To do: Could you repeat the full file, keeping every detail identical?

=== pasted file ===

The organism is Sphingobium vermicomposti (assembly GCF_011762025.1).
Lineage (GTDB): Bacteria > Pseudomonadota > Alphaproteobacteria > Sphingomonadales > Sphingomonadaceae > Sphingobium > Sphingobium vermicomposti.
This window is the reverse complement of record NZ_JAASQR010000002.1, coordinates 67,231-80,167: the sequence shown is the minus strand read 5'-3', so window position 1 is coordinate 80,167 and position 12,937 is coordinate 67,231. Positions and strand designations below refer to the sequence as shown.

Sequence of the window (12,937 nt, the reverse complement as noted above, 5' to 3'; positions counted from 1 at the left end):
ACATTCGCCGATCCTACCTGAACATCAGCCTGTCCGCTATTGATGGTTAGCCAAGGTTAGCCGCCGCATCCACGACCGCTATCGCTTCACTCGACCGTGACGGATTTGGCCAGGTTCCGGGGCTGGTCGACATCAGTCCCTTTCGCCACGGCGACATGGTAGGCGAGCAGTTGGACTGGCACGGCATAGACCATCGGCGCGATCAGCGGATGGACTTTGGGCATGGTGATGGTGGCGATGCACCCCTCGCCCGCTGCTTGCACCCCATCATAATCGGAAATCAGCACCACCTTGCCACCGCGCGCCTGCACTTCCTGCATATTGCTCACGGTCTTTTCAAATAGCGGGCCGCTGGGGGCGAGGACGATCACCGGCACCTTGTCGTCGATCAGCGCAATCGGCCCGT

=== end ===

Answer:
The organism is Sphingobium vermicomposti (assembly GCF_011762025.1).
Lineage (GTDB): Bacteria > Pseudomonadota > Alphaproteobacteria > Sphingomonadales > Sphingomonadaceae > Sphingobium > Sphingobium vermicomposti.
This window is the reverse complement of record NZ_JAASQR010000002.1, coordinates 67,231-80,167: the sequence shown is the minus strand read 5'-3', so window position 1 is coordinate 80,167 and position 12,937 is coordinate 67,231. Positions and strand designations below refer to the sequence as shown.

Sequence of the window (12,937 nt, the reverse complement as noted above, 5' to 3'; positions counted from 1 at the left end):
ACATTCGCCGATCCTACCTGAACATCAGCCTGTCCGCTATTGATGGTTAGCCAAGGTTAGCCGCCGCATCCACGACCGCTATCGCTTCACTCGACCGTGACGGATTTGGCCAGGTTCCGGGGCTGGTCGACATCAGTCCCTTTCGCCACGGCGACATGGTAGGCGAGCAGTTGGACTGGCACGGCATAGACCATCGGCGCGATCAGCGGATGGACTTTGGGCATGGTGATGGTGGCGATGCACCCCTCGCCCGCTGCTTGCACCCCATCATAATCGGAAATCAGCACCACCTTGCCACCGCGCGCCTGCACTTCCTGCATATTGCTCACGGTCTTTTCAAATAGCGGGCCGCTGGGGGCGAGGACGATCACCGGCACCTTGTCGTCGATCAGCGCAATCGGCCCGT